June was a non-fiction month beginning with A Waiter in Paris: Adventures in the Dark Heart of the City by Edward Chisholm which is an account of the author’s time working as a runner and waiter in a Parisian restaurant. Chisholm moved to Paris in 2012 at the age of 24 to live with his then girlfriend. After she broke up with him, he decided to stay and look for work in the city despite speaking very little French at the time. Hierarchy means everything among restaurant employees and Chisholm paints vivid pen portraits of his colleagues who are all heavily reliant on tips to make ends meet. Chisholm leaves _____ gaps in the dialogue he doesn’t understand, which gradually disappear as he becomes more fluent in French. As a modern-day ‘Down and Out in Paris and London’ by George Orwell, ‘A Waiter in Paris’ exposes the cut-throat intensity of long hours behind-the-scenes in the service industry, which doesn’t appear to have changed all that much in the decades since Orwell worked in the city as a plongeur.
Say Nothing by Patrick Radden Keefe is a gripping account of the Troubles in Northern Ireland, centred around the abduction and murder in 1972 of Jean McConville, a widowed mother of 10 children. First published in 2018, it looks at the backgrounds of IRA militants connected to the case, with a particular focus on Dolours Price and Brendan Hughes, and the significance of the tape recordings made by them which are held in Boston College’s Belfast Project archive. While I was aware of many key figures and events related to the Troubles, ‘Say Nothing’ weaves everything together in an impressively panoramic narrative. It truly doesn’t matter if you have a great deal of background knowledge or none at all of the events recounted here in order to appreciate this brilliantly immersive and sensitively handled work. I enjoyed reading Radden Keefe’s account of the Sackler family Empire of Pain earlier this year, and I will also look out for his new book ‘Rogues’, a collection of his New York Times articles.
The Premonitions Bureau by Sam Knight tells the bizarre true story of a Shropshire-based psychiatrist, Dr John Barker, and his work on precognition in the mid-20th century. Having met several people who claimed to have predicted the Aberfan disaster in 1966, Barker set up the Premonitions Bureau with Peter Fairley, a science writer at the Evening Standard, in order to collect predictions and see if anyone was able to accurately predict events and disasters. It didn’t surprise me to learn that ‘The Premonitions Bureau’ is an expansion of Knight’s New York Times article from 2019 on the same topic, as the narrative does feel rather padded out in places even for a relatively short book, but this is a fun and unique account of a distinctly odd story I had never heard about before. Many thanks to Faber and Faber for sending me a review copy via NetGalley.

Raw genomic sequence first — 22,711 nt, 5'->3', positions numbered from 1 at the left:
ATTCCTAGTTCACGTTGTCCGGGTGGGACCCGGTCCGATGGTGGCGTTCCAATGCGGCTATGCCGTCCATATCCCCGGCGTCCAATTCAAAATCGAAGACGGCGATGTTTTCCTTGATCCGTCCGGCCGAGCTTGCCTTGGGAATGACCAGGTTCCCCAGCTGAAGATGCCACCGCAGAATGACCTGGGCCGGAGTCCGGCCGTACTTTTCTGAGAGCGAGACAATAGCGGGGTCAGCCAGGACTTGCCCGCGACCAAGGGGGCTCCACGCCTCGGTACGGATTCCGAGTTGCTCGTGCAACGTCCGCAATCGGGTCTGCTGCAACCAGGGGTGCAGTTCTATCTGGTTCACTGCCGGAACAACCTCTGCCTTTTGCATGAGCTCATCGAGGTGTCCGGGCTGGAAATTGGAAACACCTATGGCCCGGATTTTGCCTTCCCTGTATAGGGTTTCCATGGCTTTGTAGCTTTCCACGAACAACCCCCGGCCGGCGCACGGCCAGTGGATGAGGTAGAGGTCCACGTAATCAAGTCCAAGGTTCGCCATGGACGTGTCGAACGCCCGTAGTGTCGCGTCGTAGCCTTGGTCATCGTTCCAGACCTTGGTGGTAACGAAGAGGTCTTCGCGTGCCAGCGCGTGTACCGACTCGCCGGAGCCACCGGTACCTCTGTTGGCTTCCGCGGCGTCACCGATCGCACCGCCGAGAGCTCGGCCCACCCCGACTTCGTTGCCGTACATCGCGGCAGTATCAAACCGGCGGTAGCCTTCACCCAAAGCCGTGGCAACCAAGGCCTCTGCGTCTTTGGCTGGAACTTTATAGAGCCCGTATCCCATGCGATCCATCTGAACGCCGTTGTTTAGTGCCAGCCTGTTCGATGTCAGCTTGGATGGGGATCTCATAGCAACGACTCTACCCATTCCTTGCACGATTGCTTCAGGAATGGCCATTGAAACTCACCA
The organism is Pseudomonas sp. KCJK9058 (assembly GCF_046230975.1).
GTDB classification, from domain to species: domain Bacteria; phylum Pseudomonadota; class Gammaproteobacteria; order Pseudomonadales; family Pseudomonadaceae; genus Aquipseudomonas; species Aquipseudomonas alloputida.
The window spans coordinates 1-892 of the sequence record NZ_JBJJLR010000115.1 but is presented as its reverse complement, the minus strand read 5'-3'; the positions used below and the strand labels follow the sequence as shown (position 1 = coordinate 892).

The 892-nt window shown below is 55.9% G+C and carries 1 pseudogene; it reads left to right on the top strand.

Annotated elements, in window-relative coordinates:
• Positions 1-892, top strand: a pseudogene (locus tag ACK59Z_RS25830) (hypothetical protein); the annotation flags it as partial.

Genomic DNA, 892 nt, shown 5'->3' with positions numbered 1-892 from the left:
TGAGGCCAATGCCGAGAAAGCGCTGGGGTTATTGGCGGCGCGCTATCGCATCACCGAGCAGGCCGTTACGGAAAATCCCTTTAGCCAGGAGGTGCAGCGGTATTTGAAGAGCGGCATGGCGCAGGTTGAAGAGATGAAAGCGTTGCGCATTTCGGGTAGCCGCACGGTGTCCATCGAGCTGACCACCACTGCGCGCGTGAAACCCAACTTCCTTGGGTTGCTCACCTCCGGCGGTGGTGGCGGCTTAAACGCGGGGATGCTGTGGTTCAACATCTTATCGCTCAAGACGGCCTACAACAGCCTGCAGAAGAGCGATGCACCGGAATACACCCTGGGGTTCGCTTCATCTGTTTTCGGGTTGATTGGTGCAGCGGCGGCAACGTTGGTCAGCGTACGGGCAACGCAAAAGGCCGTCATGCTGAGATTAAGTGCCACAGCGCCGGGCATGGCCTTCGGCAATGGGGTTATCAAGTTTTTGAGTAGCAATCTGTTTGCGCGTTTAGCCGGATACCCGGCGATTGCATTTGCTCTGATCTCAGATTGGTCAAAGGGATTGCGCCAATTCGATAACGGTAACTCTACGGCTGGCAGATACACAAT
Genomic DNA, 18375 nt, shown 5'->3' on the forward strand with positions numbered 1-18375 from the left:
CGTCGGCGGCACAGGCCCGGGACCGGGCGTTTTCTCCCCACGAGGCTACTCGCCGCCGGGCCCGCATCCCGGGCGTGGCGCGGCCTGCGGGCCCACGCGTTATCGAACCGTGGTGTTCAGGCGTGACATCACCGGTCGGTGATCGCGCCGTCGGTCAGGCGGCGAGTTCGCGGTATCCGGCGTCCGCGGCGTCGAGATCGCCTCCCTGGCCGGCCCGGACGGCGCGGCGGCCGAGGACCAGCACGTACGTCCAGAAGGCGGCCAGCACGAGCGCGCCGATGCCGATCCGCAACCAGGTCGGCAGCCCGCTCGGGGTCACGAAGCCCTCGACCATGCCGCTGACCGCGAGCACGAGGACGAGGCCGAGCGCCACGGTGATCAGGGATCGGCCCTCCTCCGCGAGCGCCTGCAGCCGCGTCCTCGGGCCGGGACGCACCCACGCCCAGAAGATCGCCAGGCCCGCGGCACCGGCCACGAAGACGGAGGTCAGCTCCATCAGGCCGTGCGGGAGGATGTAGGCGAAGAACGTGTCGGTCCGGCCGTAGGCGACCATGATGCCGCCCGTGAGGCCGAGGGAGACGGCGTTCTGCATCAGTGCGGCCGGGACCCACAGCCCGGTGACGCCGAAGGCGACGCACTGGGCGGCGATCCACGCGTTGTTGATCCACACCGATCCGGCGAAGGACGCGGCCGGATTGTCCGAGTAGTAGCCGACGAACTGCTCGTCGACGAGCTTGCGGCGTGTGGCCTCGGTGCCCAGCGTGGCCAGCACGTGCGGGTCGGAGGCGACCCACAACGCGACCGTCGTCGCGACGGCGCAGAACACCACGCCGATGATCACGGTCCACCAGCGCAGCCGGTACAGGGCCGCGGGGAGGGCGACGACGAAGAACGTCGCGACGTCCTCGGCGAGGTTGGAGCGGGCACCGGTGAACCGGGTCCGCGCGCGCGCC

This Is Not a Pity Memoir by Abi Morgan details what happened when her long-term partner, Jacob, collapsed in summer 2018 and spent seven months in an induced coma and 443 days in hospital where he was eventually diagnosed with a rare form of encephalitis caused by injections he had been taking to treat multiple sclerosis. When he woke up, he no longer recognised Morgan and treated her like an imposter. Morgan is the award-winning playwright and screenwriter of several films and TV series including ‘The Split’ and ‘The Hour’. She is careful to avoid cliches in her writing, wryly noting that if this had been a fictional plot, her subsequent diagnosis of breast cancer in late 2019 would have been criticised for coming too soon after Jacob’s health issues. Instead, while the events in Morgan’s life haven’t always provided optimum narrative convenience, her account is often bleakly funny and demonstrates real resilience. Many thanks to John Murray Press for sending me a review copy via NetGalley.